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Saudi Arabia Increases Crude Oil Prices for Asian Customers in August

Saudi Arabia, the world’s top oil exporter, has raised prices for the majority of its crude oil to Asian customers for the second consecutive month in August. This move comes as an extension of an additional output cut on top of a broader OPEC+ agreement.


Saudi Arabia Increases Crude Oil Prices

According to individuals familiar with the matter, state-owned Saudi Aramco has increased the official selling prices (OSP) for Arab Light crude loaded in August to Asia by 20 cents per barrel, reaching $3.20 per barrel over Oman/Dubai quotes.

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Market analysts largely anticipated this price hike. However, prior to Saudi Arabia’s announcement of the production cut extension, some Asian refiners surveyed by Reuters expected a reduction in prices of around 50 cents per barrel due to poor refining margins and competition from crude oil sourced from other regions.

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On Monday, Saudi Arabia declared its intention to prolong its voluntary cut in oil production of 1 million barrels per day (bpd) until August. The country also left the possibility open for further extension of this reduction. Last month, the de facto leader of the OPEC+ group raised its July OSPs to Asia following an unexpected commitment to a voluntary cut of 1 million bpd.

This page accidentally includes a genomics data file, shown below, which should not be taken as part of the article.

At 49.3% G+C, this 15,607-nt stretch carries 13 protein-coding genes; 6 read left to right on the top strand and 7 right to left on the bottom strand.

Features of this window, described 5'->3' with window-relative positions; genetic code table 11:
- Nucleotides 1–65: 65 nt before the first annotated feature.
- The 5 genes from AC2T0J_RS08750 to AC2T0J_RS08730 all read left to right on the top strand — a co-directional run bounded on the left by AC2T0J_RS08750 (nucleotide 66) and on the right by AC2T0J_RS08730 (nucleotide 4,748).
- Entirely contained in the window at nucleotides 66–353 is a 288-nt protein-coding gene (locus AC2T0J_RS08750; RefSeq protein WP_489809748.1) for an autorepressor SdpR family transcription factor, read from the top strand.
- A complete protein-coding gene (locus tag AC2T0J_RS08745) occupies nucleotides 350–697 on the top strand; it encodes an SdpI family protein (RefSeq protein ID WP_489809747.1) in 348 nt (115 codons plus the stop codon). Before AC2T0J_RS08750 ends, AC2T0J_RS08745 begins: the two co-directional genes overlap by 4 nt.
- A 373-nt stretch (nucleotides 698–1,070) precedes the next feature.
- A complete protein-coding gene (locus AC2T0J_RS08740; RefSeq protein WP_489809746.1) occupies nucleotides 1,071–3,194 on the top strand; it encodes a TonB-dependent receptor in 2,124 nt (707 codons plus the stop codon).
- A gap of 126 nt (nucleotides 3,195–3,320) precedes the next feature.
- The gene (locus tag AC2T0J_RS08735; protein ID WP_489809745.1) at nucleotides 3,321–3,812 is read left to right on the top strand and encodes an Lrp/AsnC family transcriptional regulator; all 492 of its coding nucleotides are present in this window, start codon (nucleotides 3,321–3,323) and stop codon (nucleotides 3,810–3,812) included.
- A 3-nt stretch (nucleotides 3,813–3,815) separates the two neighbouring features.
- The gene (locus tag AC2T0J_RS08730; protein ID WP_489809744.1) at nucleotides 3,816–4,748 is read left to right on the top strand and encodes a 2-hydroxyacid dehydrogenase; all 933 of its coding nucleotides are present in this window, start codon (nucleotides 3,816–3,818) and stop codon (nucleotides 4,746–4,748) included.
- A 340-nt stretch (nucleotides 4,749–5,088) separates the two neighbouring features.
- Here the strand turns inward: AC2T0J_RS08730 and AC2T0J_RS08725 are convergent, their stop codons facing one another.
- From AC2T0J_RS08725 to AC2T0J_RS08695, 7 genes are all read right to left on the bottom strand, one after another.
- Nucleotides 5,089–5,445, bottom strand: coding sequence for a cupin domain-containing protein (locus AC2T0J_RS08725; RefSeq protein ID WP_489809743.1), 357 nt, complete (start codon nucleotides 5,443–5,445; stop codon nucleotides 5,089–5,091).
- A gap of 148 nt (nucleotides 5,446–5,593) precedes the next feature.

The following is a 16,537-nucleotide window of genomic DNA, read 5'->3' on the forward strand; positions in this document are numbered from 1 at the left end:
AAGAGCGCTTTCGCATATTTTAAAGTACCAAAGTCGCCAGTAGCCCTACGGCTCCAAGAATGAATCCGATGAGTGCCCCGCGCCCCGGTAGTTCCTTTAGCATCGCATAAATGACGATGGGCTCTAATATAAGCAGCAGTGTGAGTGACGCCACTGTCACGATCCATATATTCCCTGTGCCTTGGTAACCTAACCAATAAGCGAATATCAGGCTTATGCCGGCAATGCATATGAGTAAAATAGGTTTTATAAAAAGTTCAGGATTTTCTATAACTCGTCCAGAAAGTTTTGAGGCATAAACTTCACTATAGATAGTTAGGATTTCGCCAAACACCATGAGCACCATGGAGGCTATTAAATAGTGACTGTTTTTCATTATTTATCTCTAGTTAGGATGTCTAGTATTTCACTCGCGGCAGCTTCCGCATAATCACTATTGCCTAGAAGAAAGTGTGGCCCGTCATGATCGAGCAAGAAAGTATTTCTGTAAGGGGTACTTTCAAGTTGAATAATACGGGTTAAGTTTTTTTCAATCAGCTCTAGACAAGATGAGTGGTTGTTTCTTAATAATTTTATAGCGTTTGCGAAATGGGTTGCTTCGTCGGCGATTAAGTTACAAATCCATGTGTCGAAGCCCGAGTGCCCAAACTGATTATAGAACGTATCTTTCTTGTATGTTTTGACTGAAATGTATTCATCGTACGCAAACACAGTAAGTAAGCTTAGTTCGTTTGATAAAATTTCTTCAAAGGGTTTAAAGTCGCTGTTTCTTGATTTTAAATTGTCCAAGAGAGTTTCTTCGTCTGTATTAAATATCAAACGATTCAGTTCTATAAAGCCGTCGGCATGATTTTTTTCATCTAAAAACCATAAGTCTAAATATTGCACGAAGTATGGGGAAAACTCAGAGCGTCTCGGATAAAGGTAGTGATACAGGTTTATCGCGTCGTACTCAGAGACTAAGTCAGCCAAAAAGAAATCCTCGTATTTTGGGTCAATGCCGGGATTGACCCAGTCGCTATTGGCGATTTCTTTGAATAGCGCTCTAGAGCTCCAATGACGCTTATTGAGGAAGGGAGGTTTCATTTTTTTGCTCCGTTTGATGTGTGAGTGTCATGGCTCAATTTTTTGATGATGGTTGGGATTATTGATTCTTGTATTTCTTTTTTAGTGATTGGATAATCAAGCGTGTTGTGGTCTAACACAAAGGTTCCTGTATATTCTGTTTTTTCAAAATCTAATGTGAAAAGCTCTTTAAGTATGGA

The increased cost of Saudi oil is likely to add pressure to already slim refining margins in Asia. Consequently, refiners may explore alternative options from other Middle Eastern suppliers or regions such as the United States and West Africa. This consideration arises as the spread between Brent- and Dubai-pegged oil has narrowed. A report from Renaissance Energy Advisors, published on Tuesday, highlights that Arab Light has shown less competitiveness among Asian refiners, specifically concerning refining margins in Singapore.


In August, Saudi Arabia maintained the price of Extra Light crude to Asia at $2.55 per barrel over Oman/Dubai quotes. However, the country raised the OSPs for Arab Medium and Arab Heavy by 20 cents per barrel to reflect stronger refining margins for fuel oil, as reported by the sources.